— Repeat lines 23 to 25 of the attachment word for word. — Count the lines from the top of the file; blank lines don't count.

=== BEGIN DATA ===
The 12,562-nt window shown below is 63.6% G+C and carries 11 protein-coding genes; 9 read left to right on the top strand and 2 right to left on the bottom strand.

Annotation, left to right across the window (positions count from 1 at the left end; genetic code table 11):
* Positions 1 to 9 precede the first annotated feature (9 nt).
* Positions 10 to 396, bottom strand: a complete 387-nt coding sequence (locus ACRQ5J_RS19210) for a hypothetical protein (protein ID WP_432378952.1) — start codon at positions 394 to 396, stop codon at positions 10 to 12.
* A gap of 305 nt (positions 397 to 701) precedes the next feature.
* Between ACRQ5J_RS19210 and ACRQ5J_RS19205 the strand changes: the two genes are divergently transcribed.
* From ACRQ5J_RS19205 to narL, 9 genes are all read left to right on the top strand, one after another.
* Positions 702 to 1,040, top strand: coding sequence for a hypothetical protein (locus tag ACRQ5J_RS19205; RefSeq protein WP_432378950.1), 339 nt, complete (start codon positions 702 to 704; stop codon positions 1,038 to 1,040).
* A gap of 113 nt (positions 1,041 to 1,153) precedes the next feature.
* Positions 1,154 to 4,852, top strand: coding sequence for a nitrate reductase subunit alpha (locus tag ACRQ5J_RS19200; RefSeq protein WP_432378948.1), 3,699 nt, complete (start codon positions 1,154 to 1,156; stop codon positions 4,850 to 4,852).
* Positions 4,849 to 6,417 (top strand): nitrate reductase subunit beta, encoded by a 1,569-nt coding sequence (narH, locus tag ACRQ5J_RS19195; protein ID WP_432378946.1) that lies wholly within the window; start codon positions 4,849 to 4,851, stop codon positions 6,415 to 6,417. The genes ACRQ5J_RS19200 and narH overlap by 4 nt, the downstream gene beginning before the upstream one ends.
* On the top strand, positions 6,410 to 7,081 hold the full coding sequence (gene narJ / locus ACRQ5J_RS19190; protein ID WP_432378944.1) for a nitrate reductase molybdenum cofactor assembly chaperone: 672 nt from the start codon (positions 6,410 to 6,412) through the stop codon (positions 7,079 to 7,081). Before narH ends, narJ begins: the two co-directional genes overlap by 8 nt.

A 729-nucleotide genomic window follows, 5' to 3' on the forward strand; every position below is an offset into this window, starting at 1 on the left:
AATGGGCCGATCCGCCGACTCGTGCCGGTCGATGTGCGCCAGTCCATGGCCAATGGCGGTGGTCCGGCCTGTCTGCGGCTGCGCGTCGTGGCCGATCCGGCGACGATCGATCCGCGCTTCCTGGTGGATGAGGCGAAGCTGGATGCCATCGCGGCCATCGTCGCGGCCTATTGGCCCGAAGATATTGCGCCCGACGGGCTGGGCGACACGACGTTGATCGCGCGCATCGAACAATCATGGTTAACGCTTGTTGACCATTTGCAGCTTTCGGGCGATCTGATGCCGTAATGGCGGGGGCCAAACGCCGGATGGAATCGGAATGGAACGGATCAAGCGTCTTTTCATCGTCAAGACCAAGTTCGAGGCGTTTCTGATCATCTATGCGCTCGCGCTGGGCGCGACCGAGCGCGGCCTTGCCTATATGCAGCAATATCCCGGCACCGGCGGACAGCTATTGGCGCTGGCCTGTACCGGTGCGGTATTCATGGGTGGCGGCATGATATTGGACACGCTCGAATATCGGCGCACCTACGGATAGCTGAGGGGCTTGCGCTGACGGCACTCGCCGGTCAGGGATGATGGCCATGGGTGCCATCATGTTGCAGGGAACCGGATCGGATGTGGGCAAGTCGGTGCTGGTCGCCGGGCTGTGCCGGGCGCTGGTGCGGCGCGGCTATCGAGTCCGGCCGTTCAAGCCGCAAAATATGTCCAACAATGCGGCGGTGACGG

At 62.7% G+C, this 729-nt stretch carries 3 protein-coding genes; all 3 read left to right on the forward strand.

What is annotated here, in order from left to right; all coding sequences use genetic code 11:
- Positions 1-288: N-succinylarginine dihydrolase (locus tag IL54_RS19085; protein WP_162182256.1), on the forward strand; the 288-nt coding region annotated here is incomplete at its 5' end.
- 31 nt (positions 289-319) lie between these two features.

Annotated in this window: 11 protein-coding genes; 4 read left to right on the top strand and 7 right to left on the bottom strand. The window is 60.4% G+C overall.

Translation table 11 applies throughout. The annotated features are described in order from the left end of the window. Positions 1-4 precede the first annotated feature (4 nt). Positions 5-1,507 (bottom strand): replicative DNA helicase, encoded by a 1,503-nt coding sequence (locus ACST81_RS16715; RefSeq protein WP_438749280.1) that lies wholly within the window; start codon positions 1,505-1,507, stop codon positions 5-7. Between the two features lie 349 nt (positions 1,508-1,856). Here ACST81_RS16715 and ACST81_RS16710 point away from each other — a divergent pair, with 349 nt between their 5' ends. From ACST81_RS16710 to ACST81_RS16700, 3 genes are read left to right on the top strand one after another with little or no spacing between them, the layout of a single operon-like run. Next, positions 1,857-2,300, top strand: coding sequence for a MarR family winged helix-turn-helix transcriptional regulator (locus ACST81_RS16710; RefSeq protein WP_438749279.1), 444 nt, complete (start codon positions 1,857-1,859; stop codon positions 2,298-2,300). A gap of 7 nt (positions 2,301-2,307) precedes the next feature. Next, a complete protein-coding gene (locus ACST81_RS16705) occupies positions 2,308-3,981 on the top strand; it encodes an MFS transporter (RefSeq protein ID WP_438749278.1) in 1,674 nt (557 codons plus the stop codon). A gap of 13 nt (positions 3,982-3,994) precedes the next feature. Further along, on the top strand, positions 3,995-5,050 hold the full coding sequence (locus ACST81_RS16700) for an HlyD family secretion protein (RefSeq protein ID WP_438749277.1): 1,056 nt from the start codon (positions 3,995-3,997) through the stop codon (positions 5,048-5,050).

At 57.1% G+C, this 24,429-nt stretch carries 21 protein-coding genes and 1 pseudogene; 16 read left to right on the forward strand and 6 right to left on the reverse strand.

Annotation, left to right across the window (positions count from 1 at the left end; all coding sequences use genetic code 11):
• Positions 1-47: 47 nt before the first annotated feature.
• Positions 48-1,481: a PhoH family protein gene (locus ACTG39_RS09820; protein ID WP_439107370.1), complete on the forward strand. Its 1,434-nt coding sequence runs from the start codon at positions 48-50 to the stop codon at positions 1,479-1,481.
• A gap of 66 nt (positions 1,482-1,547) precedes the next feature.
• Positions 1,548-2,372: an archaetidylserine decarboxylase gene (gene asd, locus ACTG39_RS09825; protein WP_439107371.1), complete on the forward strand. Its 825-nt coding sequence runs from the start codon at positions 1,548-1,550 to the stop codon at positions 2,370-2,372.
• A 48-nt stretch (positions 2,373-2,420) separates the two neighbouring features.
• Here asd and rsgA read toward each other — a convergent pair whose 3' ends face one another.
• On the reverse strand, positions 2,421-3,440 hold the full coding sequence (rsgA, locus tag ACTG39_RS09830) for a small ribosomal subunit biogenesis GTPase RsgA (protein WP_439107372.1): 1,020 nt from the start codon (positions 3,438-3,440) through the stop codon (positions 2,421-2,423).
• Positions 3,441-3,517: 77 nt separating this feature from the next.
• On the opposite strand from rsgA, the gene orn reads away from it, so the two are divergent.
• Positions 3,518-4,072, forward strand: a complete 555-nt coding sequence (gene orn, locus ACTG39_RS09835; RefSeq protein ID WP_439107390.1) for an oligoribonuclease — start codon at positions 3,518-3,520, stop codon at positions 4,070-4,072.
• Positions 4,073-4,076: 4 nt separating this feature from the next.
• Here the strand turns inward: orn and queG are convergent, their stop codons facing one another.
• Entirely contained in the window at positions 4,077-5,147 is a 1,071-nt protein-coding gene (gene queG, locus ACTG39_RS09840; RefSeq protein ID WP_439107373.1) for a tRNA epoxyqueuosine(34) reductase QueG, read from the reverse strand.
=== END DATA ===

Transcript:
• Positions 1-47: 47 nt before the first annotated feature.
• Positions 48-1,481: a PhoH family protein gene (locus ACTG39_RS09820; protein ID WP_439107370.1), complete on the forward strand. Its 1,434-nt coding sequence runs from the start codon at positions 48-50 to the stop codon at positions 1,479-1,481.
• A gap of 66 nt (positions 1,482-1,547) precedes the next feature.